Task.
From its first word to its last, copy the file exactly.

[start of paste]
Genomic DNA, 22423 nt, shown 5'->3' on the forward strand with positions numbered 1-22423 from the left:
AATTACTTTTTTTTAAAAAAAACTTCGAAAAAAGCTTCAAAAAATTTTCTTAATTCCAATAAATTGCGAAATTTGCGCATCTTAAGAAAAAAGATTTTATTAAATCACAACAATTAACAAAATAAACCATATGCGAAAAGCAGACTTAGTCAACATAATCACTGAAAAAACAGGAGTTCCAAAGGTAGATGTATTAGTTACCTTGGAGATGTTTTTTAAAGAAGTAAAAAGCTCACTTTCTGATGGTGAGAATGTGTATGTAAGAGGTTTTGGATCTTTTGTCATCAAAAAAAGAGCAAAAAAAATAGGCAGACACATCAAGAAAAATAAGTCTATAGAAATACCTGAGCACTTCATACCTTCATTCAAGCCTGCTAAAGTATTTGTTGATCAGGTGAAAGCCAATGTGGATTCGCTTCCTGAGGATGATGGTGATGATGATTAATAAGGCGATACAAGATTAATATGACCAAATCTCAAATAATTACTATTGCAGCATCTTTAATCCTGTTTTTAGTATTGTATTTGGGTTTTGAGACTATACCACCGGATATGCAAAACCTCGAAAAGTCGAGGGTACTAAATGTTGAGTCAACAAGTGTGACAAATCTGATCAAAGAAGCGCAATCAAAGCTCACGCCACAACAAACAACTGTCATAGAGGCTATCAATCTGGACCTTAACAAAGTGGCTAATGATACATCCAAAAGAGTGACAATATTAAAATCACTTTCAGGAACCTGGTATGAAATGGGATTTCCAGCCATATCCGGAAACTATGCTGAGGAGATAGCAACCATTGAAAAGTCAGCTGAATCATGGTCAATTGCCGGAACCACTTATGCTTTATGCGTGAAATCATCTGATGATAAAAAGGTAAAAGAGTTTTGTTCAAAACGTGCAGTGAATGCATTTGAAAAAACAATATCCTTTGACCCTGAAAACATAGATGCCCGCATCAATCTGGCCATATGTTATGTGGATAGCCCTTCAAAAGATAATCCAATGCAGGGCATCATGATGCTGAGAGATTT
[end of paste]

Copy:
Genomic DNA, 22423 nt, shown 5'->3' on the forward strand with positions numbered 1-22423 from the left:
AATTACTTTTTTTTAAAAAAAACTTCGAAAAAAGCTTCAAAAAATTTTCTTAATTCCAATAAATTGCGAAATTTGCGCATCTTAAGAAAAAAGATTTTATTAAATCACAACAATTAACAAAATAAACCATATGCGAAAAGCAGACTTAGTCAACATAATCACTGAAAAAACAGGAGTTCCAAAGGTAGATGTATTAGTTACCTTGGAGATGTTTTTTAAAGAAGTAAAAAGCTCACTTTCTGATGGTGAGAATGTGTATGTAAGAGGTTTTGGATCTTTTGTCATCAAAAAAAGAGCAAAAAAAATAGGCAGACACATCAAGAAAAATAAGTCTATAGAAATACCTGAGCACTTCATACCTTCATTCAAGCCTGCTAAAGTATTTGTTGATCAGGTGAAAGCCAATGTGGATTCGCTTCCTGAGGATGATGGTGATGATGATTAATAAGGCGATACAAGATTAATATGACCAAATCTCAAATAATTACTATTGCAGCATCTTTAATCCTGTTTTTAGTATTGTATTTGGGTTTTGAGACTATACCACCGGATATGCAAAACCTCGAAAAGTCGAGGGTACTAAATGTTGAGTCAACAAGTGTGACAAATCTGATCAAAGAAGCGCAATCAAAGCTCACGCCACAACAAACAACTGTCATAGAGGCTATCAATCTGGACCTTAACAAAGTGGCTAATGATACATCCAAAAGAGTGACAATATTAAAATCACTTTCAGGAACCTGGTATGAAATGGGATTTCCAGCCATATCCGGAAACTATGCTGAGGAGATAGCAACCATTGAAAAGTCAGCTGAATCATGGTCAATTGCCGGAACCACTTATGCTTTATGCGTGAAATCATCTGATGATAAAAAGGTAAAAGAGTTTTGTTCAAAACGTGCAGTGAATGCATTTGAAAAAACAATATCCTTTGACCCTGAAAACATAGATGCCCGCATCAATCTGGCCATATGTTATGTGGATAGCCCTTCAAAAGATAATCCAATGCAGGGCATCATGATGCTGAGAGATTT